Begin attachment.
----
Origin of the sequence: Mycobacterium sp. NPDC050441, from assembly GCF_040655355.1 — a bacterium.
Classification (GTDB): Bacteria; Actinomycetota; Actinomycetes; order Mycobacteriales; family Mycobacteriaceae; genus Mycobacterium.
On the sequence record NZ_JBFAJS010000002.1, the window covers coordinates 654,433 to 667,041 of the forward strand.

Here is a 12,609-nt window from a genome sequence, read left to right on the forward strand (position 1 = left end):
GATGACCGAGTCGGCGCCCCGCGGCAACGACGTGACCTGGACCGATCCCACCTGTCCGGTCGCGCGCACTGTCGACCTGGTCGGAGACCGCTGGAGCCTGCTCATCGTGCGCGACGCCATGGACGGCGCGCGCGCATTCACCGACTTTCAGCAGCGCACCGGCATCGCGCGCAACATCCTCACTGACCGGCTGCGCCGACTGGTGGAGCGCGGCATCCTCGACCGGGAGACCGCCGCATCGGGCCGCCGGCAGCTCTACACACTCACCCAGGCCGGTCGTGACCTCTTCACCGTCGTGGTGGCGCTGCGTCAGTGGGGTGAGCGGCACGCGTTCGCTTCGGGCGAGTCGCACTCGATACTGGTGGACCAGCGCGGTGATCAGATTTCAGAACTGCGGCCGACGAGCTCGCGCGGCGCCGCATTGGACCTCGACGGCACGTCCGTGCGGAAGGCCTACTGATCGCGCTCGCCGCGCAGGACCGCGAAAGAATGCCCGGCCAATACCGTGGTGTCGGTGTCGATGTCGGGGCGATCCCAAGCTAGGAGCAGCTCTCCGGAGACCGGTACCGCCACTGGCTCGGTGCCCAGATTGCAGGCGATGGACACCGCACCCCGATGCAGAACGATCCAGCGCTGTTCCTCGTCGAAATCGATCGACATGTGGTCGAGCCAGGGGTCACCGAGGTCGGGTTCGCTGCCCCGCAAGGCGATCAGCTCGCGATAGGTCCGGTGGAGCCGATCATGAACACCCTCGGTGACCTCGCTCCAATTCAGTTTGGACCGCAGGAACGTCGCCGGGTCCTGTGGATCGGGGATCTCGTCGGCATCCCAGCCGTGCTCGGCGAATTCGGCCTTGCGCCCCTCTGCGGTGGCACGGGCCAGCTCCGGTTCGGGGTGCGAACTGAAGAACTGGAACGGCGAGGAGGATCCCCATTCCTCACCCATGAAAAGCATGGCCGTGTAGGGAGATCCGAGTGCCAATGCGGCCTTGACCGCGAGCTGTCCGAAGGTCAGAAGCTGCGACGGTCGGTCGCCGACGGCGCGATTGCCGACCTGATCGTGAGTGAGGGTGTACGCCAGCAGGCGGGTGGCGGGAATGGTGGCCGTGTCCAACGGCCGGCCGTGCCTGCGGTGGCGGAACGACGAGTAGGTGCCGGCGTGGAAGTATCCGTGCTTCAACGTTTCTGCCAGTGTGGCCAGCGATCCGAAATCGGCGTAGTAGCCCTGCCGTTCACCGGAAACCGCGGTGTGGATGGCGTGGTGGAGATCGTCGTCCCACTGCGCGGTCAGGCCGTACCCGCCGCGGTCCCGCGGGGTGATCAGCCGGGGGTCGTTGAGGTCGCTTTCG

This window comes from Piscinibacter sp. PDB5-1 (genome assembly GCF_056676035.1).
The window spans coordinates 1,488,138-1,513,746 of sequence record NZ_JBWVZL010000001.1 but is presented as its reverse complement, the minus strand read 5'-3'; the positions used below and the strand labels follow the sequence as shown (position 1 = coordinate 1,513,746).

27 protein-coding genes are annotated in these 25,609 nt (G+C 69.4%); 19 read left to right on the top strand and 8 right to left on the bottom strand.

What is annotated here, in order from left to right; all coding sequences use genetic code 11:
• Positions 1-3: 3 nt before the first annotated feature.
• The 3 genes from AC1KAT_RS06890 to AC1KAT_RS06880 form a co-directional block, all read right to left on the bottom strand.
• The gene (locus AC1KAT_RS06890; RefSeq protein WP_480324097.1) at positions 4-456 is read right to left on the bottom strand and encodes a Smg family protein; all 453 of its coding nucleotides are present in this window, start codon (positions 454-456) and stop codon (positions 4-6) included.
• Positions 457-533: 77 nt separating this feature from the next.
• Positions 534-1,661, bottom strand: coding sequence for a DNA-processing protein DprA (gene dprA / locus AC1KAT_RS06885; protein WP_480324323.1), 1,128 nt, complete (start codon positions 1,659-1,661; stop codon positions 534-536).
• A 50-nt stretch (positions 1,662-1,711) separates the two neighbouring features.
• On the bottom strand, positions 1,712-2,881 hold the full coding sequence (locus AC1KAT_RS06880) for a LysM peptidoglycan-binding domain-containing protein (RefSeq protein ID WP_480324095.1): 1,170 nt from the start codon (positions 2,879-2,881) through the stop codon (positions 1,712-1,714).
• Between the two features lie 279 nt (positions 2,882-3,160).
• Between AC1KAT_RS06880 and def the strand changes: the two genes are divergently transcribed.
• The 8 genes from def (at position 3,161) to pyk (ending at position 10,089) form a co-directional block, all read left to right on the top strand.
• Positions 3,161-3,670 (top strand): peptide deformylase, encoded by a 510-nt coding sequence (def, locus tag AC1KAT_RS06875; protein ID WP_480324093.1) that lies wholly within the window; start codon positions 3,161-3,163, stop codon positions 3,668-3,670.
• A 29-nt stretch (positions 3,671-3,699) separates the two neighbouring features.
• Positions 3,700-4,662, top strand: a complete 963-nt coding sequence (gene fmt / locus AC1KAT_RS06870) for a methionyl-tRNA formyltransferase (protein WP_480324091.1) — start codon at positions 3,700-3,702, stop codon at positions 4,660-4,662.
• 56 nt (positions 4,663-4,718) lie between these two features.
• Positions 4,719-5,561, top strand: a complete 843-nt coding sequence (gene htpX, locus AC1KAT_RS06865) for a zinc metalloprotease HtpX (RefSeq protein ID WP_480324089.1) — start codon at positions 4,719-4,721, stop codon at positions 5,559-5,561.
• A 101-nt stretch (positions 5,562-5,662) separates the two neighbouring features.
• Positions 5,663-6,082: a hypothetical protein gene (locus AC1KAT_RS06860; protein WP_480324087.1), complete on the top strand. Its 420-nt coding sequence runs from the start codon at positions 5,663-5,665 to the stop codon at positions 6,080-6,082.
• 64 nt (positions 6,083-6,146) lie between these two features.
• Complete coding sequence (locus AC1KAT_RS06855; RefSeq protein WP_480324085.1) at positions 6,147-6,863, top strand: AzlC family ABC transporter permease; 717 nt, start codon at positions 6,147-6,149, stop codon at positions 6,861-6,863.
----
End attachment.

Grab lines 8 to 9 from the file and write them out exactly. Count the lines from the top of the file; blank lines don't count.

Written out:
27 protein-coding genes are annotated in these 25,609 nt (G+C 69.4%); 19 read left to right on the top strand and 8 right to left on the bottom strand.

What is annotated here, in order from left to right; all coding sequences use genetic code 11: